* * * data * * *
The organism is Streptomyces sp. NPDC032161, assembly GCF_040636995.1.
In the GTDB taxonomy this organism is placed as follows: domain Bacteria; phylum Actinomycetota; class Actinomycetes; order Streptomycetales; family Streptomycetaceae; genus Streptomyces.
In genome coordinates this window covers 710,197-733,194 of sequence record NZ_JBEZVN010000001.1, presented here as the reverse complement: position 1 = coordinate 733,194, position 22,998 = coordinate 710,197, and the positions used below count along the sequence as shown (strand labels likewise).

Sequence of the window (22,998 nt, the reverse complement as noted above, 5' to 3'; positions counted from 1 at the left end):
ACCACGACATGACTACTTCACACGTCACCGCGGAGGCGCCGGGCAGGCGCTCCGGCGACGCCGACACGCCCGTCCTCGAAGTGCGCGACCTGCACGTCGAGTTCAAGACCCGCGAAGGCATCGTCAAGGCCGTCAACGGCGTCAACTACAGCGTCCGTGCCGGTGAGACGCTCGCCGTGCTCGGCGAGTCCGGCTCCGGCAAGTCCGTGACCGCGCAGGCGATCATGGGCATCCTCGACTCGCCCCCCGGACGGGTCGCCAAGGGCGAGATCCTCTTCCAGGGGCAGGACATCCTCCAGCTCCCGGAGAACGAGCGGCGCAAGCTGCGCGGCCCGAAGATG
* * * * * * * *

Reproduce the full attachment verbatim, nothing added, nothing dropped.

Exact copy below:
The organism is Streptomyces sp. NPDC032161, assembly GCF_040636995.1.
In the GTDB taxonomy this organism is placed as follows: domain Bacteria; phylum Actinomycetota; class Actinomycetes; order Streptomycetales; family Streptomycetaceae; genus Streptomyces.
In genome coordinates this window covers 710,197-733,194 of sequence record NZ_JBEZVN010000001.1, presented here as the reverse complement: position 1 = coordinate 733,194, position 22,998 = coordinate 710,197, and the positions used below count along the sequence as shown (strand labels likewise).

Sequence of the window (22,998 nt, the reverse complement as noted above, 5' to 3'; positions counted from 1 at the left end):
ACCACGACATGACTACTTCACACGTCACCGCGGAGGCGCCGGGCAGGCGCTCCGGCGACGCCGACACGCCCGTCCTCGAAGTGCGCGACCTGCACGTCGAGTTCAAGACCCGCGAAGGCATCGTCAAGGCCGTCAACGGCGTCAACTACAGCGTCCGTGCCGGTGAGACGCTCGCCGTGCTCGGCGAGTCCGGCTCCGGCAAGTCCGTGACCGCGCAGGCGATCATGGGCATCCTCGACTCGCCCCCCGGACGGGTCGCCAAGGGCGAGATCCTCTTCCAGGGGCAGGACATCCTCCAGCTCCCGGAGAACGAGCGGCGCAAGCTGCGCGGCCCGAAGATG